James takes us past the Bridge of Sighs so named because of the supposed sighing of students as they crossed from their quarters to the tutor's office for exams.
    By comparison Amy is the very embodiment of the saying "still waters run deep." She knows what she wants and quietly goes about getting it done. They compliment each other extremely well. I am not an envious person by nature but I do envy their youth--that they found each other early in life and discovered a mutual joy of narrow boats and living aboard--managing to follow their dream while earning their degrees. They are two exceptional people.
The Bridge of Sighs in the far back with Kitchen Bridge in the front and St. John's College on the right.
   James mentioned he spent quite a bit of time punting on the river and I could certainly understand why. If one had access to it during a time less harried by tourists, it could be a place of quiet beauty and solitude, draped in eight hundred years of English history. 
James digs the pole into the riverbed as we float beyond Mathematical Bridge behind us.
   Amy has a degree in Architecture. I can think of no better place to earn such an education than amongst the lasting beauty of Cambridge.
   There has been a school of learning here since 1209 and CU is the second oldest University in the English speaking world. It was begun supposedly by fellows who felt unappreciated by their Alma Mater--the first University in the English speaking world--Oxford. It is also the third oldest surviving University in existence after Oxford and the University of Bologna in Italy, established in 1088. 
   At Cambridge there are thirty one colleges established between the 13th and 20th centuries; three colleges endowed by royalty: King's established in 1441 by Henry VI, Queens' begun in 1448 by Margaret of Anjou (Queen of Hank 6), and Trinity started in 1546 by Henry VIII.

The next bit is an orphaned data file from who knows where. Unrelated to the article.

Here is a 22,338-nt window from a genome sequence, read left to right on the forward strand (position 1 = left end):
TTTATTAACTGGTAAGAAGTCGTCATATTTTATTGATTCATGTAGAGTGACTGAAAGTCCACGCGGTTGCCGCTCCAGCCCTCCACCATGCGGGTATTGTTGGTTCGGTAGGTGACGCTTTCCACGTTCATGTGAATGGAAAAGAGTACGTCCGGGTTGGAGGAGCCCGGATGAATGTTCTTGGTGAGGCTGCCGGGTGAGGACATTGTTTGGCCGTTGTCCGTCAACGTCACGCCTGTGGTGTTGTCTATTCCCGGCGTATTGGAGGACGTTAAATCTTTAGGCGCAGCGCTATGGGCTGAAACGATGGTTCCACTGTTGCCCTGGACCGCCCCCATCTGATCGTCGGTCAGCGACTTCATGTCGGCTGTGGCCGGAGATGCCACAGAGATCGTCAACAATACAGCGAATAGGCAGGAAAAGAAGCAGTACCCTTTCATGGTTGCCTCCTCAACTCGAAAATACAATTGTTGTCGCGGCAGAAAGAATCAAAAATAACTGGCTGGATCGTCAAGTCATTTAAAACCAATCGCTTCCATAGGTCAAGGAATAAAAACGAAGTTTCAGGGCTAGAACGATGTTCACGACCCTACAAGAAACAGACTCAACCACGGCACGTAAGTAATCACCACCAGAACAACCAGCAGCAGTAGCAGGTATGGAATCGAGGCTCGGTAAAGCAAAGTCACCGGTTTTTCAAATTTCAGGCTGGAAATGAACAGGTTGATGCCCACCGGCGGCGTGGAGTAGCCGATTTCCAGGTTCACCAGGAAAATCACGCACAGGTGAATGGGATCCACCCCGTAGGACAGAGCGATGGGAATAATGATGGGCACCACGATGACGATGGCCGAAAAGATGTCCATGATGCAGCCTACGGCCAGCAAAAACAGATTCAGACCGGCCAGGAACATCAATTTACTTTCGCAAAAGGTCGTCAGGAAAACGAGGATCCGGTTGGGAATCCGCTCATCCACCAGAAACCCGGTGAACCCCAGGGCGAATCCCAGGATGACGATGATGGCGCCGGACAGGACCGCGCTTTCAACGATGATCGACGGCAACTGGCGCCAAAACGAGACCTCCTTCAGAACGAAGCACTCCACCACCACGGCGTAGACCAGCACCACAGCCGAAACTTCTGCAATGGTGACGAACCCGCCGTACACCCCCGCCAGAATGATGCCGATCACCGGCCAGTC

The oldest surviving College is Peterhouse founded in 1284. Clare College comes next, begun in 1326 by Elizabeth de Clare, granddaughter of Edward I. The newest College is Robinson, founded by British philanthropist Sir David Robinson. There are 16 old Schools founded between 1284 and 1596; 15 new Schools founded between 1800 and 1977. Cambridge Town and its University have survived the centuries weathering the Black death and the English Civil War.
A Willow draped dream...
    Slowly James expertly turned the punt back into the tiny inlet where it will lie waiting for the next Clare college student seeking some water time. Our swan's eye view of the river Cam had come to an end. What a grand experience! As James, Amy, and Les returned some of the equipment to the College, I stood on Clare College Bridge soaking in the view.
The spheres on Clare Bridge, built in 1639-40. This view takes my breath away.
   When they returned we walked out to the street to wait for John and a large silver sculpture caught my eye. 
DNA Double Helix by Charles Jencks, 1953, in honor of James Watson, Francis Crick, Maurice Wilkins and Rosemary Franklin--the brilliant minds who research uncovered the existence of deoxyribonucleic acid--DNA.
   John Witts whipped in and picked us up. Lunch was ready! We arrived at Waterbeach private moorings and took a quick tour of my first guillotine lock, marching forth onto the spine of a grassy field with resident pet sheep. I've never been close to one before. Sheep have strange, yellow eyes!
   We crossed over the grass to the lovely wide beam Pippin where an umbrealla'ed table sat decked out with place settings, and tapas--thin, crispy bread sticks, small bowls of olives and platters of thinly sliced meats. 
   Jackie stepped out of the boat to greet us and I was utterly captivated by her. As folks are wont to do--especially writers who create characters in their head--I had a preconceived picture of Jackie Witt created from a collage of John's words and phrases in describing his wife and aspects of their life, strained through my naive American cultural viewpoint.